Meanwhile, cars like the Xedos 6 and Xedos 9 (Millenia, in the United States) appealed to the German sense of value. They offered Jaguar-esque style for considerably less money than even the new crop of Japanese luxury from Toyota's Lexus. In contrast, the Mazda badge on a luxury car put many other markets off.
Mazda went through a tough time in the mid '90s. A lingering sales slump in its home market hit the company particularly hard. Moreover, while its competitors opened plants in Britain, in a stepping stone to quota-free European sales, Mazda stayed true to its home base. Eighty percent of Mazda's export sales were vehicles assembled in Japan, leaving the company vulnerable to the effects of a strong Japanese yen. By the end of the decade, however, Mazda had regained its place as the top-selling Japanese brand in Germany.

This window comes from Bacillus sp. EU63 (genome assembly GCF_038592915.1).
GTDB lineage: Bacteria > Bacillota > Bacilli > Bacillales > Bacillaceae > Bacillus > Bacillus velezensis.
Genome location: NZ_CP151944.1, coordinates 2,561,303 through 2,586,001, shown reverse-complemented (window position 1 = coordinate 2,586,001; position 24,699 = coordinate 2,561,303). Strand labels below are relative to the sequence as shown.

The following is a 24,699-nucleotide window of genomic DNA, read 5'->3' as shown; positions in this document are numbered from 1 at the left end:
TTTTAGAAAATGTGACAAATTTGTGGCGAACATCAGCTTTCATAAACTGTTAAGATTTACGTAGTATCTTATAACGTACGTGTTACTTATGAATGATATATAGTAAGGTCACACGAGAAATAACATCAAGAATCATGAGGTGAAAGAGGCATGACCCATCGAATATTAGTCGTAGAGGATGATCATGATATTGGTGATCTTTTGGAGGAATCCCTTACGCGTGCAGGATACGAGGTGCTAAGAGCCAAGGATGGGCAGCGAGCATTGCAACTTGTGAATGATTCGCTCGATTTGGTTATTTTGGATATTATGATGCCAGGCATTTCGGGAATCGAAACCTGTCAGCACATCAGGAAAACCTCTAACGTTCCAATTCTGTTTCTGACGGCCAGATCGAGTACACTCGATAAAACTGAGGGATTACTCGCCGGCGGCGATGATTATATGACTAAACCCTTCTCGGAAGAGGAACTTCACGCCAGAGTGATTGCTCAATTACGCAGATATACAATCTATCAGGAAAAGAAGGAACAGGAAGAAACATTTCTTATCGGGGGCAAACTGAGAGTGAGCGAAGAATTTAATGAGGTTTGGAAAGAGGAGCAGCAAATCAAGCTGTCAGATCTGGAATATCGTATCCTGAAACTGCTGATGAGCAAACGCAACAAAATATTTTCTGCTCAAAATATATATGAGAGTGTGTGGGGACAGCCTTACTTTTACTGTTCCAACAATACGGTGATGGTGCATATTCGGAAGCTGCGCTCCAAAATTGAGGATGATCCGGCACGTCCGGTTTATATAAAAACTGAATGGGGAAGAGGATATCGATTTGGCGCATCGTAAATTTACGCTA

Germany celebrated the hundredth anniversary of Felix Wankel in 2002. He'd once called Mazda chief engineer Kenichi Yamamoto among his most important friends, for having made the rotary work.
For his part, Yamamoto has suggested that, in persisting with rotary development against the odds, Mazda pursued a strategy of identity and independence, rather than profit - figuring that success would follow. Today, Consumer Reports affirms Mazda as a brand that "understands itself and replicates its sporty DNA in every new car it makes."
Germans continue to be appreciative of Mazda's focus. In 2015, the brand was outselling Toyota, Peugeot, and Fiat in Germany, and closing in on Nissan. Mazda ended 2016 with almost sixty-five thousand cars sold in Germany, a two-percent share of the market and a good result for an import manufacturer with no rich parent company, no manufacturing plant in Europe, no hybrids, and no electric vehicles.